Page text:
Nathalie Dagmang 2010-24702 BFA Sculpture

Use of Plaster in History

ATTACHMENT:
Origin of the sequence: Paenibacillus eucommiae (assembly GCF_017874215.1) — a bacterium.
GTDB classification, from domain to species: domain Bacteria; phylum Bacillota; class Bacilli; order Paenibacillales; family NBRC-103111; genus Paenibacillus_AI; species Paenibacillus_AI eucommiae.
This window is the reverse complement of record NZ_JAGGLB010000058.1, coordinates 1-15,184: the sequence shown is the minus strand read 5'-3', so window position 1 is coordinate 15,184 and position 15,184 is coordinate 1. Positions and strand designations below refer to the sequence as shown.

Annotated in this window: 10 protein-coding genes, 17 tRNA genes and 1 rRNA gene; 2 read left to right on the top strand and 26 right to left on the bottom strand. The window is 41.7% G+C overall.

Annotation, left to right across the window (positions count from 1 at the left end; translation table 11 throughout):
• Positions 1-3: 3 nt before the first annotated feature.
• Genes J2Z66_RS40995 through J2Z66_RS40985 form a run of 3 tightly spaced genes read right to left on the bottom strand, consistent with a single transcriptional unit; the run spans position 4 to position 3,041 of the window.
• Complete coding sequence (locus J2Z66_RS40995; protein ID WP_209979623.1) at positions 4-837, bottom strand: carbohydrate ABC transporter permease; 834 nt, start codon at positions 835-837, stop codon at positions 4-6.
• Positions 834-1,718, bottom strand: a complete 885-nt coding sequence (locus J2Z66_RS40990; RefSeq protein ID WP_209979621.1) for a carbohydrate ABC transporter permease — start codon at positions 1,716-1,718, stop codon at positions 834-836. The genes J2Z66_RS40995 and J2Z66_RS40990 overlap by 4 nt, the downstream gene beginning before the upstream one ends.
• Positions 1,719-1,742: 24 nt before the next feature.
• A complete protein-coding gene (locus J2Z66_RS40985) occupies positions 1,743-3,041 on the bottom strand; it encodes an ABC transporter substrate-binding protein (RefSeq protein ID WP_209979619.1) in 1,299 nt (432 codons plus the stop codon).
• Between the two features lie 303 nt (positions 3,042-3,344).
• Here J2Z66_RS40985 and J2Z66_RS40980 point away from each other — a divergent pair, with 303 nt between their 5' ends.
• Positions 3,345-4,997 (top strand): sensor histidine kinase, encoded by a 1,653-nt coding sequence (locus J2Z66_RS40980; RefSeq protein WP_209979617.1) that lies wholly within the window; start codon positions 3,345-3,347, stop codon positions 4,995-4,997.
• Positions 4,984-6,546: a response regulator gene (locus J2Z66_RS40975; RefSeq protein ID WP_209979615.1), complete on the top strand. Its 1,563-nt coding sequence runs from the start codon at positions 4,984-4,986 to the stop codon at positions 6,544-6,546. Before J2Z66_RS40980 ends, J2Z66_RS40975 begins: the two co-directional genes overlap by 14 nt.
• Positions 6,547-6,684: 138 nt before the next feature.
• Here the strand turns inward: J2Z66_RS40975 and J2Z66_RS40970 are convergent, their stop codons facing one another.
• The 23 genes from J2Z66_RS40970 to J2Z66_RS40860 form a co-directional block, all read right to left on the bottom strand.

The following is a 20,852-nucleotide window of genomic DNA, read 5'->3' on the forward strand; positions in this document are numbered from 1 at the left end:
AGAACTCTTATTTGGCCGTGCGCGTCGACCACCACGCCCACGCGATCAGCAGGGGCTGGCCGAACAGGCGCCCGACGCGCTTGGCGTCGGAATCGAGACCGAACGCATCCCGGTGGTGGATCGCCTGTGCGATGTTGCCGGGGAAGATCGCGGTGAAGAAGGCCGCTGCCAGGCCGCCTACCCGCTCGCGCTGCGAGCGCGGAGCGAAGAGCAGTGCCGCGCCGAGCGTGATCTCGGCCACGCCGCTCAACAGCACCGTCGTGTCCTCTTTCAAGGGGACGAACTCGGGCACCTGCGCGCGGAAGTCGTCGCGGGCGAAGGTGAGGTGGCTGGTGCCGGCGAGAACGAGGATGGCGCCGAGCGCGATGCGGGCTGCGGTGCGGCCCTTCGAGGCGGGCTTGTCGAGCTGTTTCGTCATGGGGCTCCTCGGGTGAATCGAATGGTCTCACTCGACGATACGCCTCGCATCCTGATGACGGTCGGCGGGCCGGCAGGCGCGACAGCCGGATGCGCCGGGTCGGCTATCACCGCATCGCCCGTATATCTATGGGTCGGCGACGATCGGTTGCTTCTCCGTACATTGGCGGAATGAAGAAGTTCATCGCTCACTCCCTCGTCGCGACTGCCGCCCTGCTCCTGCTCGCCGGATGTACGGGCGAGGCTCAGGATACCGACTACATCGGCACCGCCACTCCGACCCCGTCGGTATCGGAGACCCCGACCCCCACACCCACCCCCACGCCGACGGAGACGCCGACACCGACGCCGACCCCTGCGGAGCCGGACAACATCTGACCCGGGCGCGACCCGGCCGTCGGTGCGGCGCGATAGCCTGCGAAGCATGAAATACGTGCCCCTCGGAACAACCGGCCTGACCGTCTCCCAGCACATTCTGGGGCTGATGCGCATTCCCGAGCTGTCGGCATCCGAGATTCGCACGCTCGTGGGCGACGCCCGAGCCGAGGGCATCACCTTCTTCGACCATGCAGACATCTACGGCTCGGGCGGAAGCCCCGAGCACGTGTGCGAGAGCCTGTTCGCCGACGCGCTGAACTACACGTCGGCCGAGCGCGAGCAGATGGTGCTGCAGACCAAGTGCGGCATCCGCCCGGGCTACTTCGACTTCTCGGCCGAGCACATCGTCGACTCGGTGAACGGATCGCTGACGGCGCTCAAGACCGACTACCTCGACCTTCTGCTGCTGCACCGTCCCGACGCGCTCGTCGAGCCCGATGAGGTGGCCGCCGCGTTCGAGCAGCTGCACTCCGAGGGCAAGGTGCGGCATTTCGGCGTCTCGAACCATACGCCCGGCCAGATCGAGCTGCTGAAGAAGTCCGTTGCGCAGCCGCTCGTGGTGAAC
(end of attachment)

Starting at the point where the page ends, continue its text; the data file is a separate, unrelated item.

Plaster today is widely used for casting and molding methods in sculpture. It can serve either as the final product or a disposable mold that can be used for cement, wax, etc. Frescoes are very rarely made at present, but in early history, it is the most widely used method of mural painting. Ancient hieroglyphics were usually painted on plaster surfaces. The interiors of the palaces and pyramids of Egyptian Pharaohs also had plaster surfaces. The plaster that they used was made of calcined gypsum (powdery gypsum), the same material that we use today for plasterwork . Even their method of plastering on reeds is also somewhat similar to the methods we use today when we plaster on lath/woodboard. It was also discovered that animal hair was used to strengthen the plaster. The Greeks somehow altered and improved the plaster recipe of the Egyptians and also used it to decorate the interiors and exteriors of their kings’ palaces. One of the most extensively decorated palaces is the Palace of Knossos, where frescoes decorated grand halls and rooms. They used the technique buon fresco, where mineral colors were applied broadly to wet or dry plaster, bordered with bands of geometric patterns. One example of the frescoes found within the palace is the Grandstand fresco. People from the middle ages continued using plaster for decoration. Like the Egyptians, they used animal hair as reinforcement and used malt, beer, and animal blood to help alter the setting time and plasticity of plaster. In the early renaissance plaster was still used to make frescoes. A technique in creating the fresco, The Expulsion of Adam and Eve from Paradise found in the Brancacci Chapel, used giomate. This particular painting used 32 giomate, with each giomate needed to be prepared and used within a single day.

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